Use of a normal database in quantitative regional analysis of brain single-photon emission tomography (SPET) facilitates the detection of functional defects in individual or group studies by accounting for inter-subject variability. Different reconstruction methods and suboptimal attenuation and scatter correction methods can introduce additional variance that will adversely affect such analysis. Similarly, processing differences across different instruments and/or institutions may invalidate the use of external normal databases. The object of this study was to minimise additional variance by comparing reconstructions of a physical phantom with its numerical template so as to optimise processing parameters. Age- and gender-matched normal scans acquired on two different systems were compared using SPM99 after processing with both standard and optimised parameters. For three SPET systems we have optimised parameters for attenuation correction, lower window scatter subtraction, reconstructed pixel size and fanbeam focal length for both filtered back-projection (FBP) and iterative (OSEM) reconstruction. Both attenuation and scatter correction improved accuracy for all systems. For single-iteration Chang attenuation correction the optimum attenuation coefficient (mu) was 0.45-0.85 of the narrow beam value (Nmu) before, and 0.75-0.85 Nmu after, scatter subtraction. For accurately modelled OSEM attenuation correction, optimum mu was 0.6-0.9 Nmu before and 0.9-1.1 Nmu after scatter subtraction. FBP appeared to change in-plane voxel dimensions by about 2% and this was confirmed by line phantom measurements. Improvement in accuracy with scatter subtraction was most marked for the highest spatial resolution system. Optimised processing reduced but did not remove highly significant regional differences between normal databases acquired on two different SPET systems.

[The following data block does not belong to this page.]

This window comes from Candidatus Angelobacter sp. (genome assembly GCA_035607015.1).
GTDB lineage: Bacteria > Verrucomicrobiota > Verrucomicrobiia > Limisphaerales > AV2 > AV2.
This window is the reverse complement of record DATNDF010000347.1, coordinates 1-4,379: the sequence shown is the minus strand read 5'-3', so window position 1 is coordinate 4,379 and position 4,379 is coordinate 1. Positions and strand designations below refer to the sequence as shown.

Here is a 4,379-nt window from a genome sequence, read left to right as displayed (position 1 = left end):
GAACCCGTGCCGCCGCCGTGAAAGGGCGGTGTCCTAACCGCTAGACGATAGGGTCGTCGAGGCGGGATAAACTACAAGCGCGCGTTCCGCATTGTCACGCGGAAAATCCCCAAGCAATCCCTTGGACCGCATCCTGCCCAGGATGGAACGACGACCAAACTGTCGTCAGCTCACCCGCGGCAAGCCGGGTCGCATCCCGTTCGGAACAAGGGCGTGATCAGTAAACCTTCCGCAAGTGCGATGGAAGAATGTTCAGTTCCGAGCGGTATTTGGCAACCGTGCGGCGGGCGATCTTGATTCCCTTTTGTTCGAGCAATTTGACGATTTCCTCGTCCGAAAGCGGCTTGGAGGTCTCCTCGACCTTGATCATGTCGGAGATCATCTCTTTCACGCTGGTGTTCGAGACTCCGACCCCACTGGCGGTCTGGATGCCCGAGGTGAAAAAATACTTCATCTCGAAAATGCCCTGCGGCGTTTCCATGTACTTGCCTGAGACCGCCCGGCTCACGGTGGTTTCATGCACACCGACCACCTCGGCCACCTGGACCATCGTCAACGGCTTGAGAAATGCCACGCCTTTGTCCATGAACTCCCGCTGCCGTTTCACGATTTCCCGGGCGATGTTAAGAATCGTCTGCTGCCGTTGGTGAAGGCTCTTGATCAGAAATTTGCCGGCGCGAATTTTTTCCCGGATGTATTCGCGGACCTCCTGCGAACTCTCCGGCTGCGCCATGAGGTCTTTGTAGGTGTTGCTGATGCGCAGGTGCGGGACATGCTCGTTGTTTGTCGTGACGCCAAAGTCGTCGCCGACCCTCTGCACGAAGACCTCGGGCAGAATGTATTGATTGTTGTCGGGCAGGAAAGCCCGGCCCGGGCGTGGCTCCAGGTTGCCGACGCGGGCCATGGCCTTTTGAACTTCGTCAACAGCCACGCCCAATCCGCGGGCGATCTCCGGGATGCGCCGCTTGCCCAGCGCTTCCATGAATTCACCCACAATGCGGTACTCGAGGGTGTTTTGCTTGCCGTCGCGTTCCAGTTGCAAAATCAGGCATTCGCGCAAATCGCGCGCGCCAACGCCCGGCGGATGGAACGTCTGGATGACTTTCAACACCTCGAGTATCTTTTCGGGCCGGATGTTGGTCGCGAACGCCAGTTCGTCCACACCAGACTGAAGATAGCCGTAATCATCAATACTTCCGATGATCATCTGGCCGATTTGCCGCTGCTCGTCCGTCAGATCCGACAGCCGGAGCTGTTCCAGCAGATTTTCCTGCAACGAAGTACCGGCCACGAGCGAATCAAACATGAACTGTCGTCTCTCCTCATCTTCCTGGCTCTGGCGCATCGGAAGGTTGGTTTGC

|Number of pages||10|
|Journal||European Journal of Nuclear Medicine and Molecular Imaging|
|Publication status||Published - Mar 2004|